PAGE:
photo intro
mom's yom tov story

by lois powazek

The Jewish New Year brings me to a time of reflection. "On Rosh Hashanah it is written, and on Yom Kippur it is sealed; who will live and who will die." So many years I have read those words. This year, looking back at the death of my mother, the words have much greater meaning. What will this year bring? For so many years I have prayed for changes in my life; greater security, love, happiness ... and each year seems the same. But now I am the matriarch, so to speak, of my little family of three. It was not always so....

Kingston, New York. 1947. I am born, the only child of Gertrude and George, but an integral part of a HUGE nuclear family. Friends would later, somewhat enviously, refer to them as the Kreppel Dynasty. Grandma Jennie and Grandpa Jake were the parents of eight children, most of whom lived with their children in Kingston.

Sunday was family day; it was assumed and expected that the day would be spent at Grandma and Poppy's house. "Kiss the Poppy!" was the phrase of the day, and if you were lucky, maybe Poppy would stick his hand in his pocket and bring out a crisp, dollar bill! There were no other plans made for that day; family always came first.

On Rosh Hashanah and Yom Kippur, family was all around. Most of the Kreppels belonged to the Orthodox Synagogue, Agudas Acheim, as this was the house of worship of Grandma and Poppy; they were pillars of the congregation. My parents and I belonged to the Conservative Synagogue, Ahavath Israel, which was located just up the street. My father had not been raised Orthodox, and had never felt comfortable in Poppy's shul, so my parents had joined the other shul where some of the prayers were said in English. But on Yom Tov, holiday time, my greatest thrill would be to walk down to the "other shul" to see Grandma and Poppy and my cousins.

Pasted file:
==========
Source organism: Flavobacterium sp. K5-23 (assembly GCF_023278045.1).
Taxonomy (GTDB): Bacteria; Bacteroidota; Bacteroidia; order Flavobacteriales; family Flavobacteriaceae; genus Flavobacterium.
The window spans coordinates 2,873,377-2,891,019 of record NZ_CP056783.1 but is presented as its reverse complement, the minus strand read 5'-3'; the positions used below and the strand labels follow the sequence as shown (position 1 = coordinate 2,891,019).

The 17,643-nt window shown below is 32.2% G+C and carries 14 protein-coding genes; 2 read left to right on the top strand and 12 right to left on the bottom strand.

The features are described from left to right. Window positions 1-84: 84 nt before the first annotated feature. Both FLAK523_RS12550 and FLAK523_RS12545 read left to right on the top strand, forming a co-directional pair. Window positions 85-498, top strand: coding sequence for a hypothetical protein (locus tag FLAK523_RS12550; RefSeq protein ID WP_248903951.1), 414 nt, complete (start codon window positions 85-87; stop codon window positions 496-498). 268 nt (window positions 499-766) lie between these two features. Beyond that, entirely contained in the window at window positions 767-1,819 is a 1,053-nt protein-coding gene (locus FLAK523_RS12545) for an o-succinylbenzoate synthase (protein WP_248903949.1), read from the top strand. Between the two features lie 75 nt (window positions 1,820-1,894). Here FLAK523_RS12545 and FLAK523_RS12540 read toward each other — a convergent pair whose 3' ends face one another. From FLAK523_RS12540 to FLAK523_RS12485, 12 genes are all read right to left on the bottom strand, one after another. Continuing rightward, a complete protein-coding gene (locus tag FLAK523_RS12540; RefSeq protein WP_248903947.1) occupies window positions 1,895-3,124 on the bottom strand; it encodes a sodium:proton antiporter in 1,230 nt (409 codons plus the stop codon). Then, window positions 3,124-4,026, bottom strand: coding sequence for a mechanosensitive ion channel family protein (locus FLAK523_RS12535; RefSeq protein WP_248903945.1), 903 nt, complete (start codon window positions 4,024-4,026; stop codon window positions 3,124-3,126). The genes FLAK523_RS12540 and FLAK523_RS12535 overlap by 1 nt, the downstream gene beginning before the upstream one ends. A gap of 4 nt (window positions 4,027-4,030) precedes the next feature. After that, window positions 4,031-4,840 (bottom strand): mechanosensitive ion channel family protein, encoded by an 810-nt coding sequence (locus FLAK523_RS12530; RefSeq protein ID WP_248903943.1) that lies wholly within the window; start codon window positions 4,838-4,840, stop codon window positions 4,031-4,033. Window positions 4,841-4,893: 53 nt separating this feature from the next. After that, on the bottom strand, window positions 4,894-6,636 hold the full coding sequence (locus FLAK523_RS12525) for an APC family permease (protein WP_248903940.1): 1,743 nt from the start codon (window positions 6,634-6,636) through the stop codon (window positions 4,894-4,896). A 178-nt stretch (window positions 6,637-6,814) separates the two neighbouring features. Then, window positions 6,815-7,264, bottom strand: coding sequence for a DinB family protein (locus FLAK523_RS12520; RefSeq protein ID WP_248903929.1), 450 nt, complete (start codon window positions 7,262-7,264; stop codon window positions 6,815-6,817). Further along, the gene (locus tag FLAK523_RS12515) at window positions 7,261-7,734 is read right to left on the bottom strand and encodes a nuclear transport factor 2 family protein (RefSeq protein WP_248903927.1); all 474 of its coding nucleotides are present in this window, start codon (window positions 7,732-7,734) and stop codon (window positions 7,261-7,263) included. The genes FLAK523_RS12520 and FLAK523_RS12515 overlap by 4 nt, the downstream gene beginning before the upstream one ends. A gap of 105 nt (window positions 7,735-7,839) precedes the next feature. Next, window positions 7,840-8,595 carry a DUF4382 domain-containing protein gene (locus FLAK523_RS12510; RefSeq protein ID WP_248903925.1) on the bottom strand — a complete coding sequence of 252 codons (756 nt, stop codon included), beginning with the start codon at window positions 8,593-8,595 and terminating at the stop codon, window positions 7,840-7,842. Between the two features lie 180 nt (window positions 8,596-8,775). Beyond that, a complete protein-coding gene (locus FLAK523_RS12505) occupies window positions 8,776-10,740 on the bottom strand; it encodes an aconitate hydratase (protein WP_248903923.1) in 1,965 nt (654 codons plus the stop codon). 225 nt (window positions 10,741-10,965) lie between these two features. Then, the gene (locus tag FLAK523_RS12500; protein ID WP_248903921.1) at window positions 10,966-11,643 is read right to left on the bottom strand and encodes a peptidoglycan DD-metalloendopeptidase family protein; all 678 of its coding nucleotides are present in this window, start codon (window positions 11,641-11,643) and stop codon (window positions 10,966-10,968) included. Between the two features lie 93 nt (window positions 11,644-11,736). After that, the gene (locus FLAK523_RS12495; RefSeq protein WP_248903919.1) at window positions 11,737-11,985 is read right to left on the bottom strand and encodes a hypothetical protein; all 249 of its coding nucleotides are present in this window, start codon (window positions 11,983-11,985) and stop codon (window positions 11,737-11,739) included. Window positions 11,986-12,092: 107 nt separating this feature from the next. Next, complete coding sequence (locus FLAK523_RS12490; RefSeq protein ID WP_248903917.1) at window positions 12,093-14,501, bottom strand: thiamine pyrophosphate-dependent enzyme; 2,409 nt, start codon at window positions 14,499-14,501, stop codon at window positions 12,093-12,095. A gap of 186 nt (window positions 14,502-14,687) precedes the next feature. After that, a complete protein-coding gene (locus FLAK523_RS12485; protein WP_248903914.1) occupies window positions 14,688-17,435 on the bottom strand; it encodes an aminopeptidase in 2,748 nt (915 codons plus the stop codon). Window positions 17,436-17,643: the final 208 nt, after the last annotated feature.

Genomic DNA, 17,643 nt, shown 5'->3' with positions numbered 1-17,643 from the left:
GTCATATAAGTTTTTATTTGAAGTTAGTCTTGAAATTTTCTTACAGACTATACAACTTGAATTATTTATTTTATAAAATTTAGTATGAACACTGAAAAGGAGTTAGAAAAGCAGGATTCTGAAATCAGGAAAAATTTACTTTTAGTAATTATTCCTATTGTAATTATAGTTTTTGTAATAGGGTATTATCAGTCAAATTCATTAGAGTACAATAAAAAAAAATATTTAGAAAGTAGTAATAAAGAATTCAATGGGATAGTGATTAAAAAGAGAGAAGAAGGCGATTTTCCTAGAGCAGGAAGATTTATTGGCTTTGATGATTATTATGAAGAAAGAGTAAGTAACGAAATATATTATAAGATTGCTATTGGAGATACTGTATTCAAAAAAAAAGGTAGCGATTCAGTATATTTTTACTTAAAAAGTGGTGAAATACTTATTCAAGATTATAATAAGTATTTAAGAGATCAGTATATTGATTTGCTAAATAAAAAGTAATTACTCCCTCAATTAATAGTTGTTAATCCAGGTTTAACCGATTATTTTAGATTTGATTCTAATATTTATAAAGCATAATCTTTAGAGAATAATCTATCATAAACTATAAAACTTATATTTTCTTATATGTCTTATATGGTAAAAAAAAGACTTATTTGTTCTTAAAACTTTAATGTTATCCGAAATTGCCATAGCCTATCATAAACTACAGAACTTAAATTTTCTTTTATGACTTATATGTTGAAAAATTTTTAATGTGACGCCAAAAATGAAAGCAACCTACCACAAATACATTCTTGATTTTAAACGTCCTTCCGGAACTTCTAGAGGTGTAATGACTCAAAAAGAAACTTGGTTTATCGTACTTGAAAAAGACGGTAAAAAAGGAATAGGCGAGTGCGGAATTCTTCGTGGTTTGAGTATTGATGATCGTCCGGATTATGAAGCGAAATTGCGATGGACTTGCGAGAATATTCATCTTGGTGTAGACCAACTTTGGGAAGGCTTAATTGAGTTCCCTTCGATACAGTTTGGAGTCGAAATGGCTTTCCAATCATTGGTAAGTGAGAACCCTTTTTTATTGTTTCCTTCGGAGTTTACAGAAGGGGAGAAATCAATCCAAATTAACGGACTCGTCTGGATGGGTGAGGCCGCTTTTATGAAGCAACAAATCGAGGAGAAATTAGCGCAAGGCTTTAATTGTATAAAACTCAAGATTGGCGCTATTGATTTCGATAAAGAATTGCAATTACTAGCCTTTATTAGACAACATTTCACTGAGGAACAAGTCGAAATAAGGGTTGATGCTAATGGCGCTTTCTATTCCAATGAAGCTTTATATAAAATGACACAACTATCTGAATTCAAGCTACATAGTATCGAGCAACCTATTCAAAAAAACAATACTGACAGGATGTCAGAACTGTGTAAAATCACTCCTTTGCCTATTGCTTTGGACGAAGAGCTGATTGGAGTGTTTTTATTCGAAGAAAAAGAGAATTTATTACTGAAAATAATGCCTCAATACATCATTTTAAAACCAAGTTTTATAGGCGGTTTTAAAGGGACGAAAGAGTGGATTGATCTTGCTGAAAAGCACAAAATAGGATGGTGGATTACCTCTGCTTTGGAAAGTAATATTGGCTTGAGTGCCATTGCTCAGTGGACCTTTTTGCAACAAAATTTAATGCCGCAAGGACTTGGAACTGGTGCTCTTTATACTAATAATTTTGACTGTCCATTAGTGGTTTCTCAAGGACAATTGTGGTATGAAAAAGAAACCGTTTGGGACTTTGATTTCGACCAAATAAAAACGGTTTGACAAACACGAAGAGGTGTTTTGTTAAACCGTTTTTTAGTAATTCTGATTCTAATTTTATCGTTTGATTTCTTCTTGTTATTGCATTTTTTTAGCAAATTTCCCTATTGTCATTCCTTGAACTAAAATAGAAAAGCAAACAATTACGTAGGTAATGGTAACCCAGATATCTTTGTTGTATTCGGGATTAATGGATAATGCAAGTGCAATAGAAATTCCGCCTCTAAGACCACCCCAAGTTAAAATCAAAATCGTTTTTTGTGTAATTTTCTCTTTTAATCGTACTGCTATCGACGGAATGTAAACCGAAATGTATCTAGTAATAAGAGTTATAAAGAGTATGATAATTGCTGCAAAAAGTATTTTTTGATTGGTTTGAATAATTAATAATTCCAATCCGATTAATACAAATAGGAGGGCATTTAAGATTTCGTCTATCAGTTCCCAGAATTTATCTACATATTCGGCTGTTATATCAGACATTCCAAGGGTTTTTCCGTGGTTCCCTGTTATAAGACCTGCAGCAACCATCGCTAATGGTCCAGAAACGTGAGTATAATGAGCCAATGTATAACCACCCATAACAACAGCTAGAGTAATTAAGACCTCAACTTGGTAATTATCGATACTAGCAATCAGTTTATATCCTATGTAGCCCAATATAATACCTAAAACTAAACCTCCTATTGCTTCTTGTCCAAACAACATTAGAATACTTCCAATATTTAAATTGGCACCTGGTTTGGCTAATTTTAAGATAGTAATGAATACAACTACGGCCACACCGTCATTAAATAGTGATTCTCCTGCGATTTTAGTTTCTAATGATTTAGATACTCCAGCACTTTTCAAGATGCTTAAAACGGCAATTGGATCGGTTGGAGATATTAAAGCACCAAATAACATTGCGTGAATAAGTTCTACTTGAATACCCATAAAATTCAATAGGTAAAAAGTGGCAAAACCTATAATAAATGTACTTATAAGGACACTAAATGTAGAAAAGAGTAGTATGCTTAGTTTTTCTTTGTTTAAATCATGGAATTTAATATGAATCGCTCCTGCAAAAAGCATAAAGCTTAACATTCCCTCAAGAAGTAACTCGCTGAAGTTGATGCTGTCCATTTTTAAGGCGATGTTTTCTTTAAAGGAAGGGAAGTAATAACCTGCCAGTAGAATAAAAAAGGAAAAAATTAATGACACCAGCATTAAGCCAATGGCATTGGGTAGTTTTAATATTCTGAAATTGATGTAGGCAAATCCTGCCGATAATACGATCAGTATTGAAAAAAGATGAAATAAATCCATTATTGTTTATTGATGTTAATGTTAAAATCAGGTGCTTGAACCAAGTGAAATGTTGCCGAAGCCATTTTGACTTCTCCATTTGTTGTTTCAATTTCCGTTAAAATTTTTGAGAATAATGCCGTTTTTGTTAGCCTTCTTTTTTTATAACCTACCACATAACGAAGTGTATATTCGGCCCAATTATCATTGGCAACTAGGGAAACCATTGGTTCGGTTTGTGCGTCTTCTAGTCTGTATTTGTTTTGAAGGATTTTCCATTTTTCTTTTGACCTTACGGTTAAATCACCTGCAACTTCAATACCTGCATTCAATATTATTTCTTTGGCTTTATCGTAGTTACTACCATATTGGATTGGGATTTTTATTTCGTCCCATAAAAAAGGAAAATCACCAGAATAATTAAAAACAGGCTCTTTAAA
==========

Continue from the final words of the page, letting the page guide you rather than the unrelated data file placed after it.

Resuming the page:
In an Orthodox Temple, the men and women sit separately, usually out of sight from each other. At this shul, the women sat in a balcony on either side of the men, but they were in plain sight of each other. The men would doven in Hebrew, swaying from side to side in the cadence of the prayers, their talism (prayer shawls) wrapped tightly around them. I didn't understand what they were saying, but the Rabbi would occasionally announce the page number and ask the women to stop talking. Because in the balcony, the mitzvah of the holiday was oohing and aahing over the accomplishments of one's children and grandchildren.

So here was the joy of Yom Tov: "Whose daughter are you?" "Gertie's" "Oh, are you Jennie's granddaughter?" "Yes." "OOOOHHHHH; AAAAAAHHHHH...." Young girls under 13 could sit with the men, so it was an even greater honor to go downstairs and sit with Poppy. "This is Gertie's daughter. She can read Hebrew." "OOOOOHHHHH; AAAAAAAHHHHHH...." A blessing.

So, now I sit in my Temple and watch all the families. My children are grown and living far away. It has been many years since we sat together as a family at Temple, sometimes making faces at the choir (they try) and rephrasing some of our favorites songs (Mazel tov and cinnamon toast), and sometimes praying that we would get through the day without a fight.

My aunts and uncles and many cousins are now living scattered all over the country, no longer able to be together for Yom Tov. My heart aches as the Waldman family, who I manage to sit behind most years, are called up to the bimah to open the doors of the Holy Ark where the Torahs are stored. Many of their family are missing today, but they still number around 20. How lucky they are, I think, as my eyes mist over.

Maybe someday I will also be able to sit in Temple on Yom Tov, and share the ooohs and aaahs of pleasure and pride of my children and grandchildren with my friends, and see the traditions that my ancestors fought and died for continued in future generations. There is a Yiddish word for it: "nachas." Blessings.

I miss you, Derek and Jenny. L'shana Tova.